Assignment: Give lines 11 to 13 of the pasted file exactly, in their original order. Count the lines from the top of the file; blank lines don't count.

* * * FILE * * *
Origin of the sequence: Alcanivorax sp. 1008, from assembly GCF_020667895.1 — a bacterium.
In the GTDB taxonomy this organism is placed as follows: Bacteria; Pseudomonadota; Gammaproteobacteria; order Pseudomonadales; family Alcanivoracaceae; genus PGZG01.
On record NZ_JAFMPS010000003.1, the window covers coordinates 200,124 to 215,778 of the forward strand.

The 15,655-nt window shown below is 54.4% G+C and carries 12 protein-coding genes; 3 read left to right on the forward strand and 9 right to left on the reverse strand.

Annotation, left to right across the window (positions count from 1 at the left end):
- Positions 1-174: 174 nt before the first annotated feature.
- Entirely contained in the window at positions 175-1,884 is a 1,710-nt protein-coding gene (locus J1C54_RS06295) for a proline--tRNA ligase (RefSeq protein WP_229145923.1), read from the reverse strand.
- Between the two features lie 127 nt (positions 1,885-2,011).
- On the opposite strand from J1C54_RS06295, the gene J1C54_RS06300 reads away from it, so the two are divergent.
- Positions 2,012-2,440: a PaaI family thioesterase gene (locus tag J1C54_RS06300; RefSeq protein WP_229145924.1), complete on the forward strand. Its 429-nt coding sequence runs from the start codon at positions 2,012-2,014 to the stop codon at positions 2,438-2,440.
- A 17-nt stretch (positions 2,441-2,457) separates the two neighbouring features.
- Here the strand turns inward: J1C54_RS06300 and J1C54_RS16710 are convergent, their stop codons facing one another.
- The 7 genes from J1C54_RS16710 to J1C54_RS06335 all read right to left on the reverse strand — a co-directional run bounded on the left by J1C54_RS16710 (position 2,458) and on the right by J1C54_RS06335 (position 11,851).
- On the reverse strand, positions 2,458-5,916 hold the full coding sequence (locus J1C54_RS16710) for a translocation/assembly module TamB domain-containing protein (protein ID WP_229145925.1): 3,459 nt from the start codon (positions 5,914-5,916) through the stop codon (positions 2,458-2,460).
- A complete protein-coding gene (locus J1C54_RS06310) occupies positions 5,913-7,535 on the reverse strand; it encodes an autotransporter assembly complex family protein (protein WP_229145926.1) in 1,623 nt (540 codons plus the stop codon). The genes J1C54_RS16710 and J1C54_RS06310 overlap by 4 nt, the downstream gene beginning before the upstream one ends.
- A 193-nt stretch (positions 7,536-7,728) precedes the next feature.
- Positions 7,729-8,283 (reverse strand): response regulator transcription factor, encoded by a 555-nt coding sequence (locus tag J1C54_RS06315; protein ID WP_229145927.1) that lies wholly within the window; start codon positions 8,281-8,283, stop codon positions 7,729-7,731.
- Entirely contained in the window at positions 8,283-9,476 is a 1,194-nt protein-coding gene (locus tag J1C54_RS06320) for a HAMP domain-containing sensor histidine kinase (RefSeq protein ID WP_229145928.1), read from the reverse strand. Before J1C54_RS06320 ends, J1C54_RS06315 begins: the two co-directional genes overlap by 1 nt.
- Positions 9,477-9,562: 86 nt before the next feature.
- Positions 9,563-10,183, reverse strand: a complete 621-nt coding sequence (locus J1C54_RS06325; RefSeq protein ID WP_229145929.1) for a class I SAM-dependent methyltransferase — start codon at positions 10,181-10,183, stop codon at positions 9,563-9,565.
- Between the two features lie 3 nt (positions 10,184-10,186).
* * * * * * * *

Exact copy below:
- A 17-nt stretch (positions 2,441-2,457) separates the two neighbouring features.
- Here the strand turns inward: J1C54_RS06300 and J1C54_RS16710 are convergent, their stop codons facing one another.
- The 7 genes from J1C54_RS16710 to J1C54_RS06335 all read right to left on the reverse strand — a co-directional run bounded on the left by J1C54_RS16710 (position 2,458) and on the right by J1C54_RS06335 (position 11,851).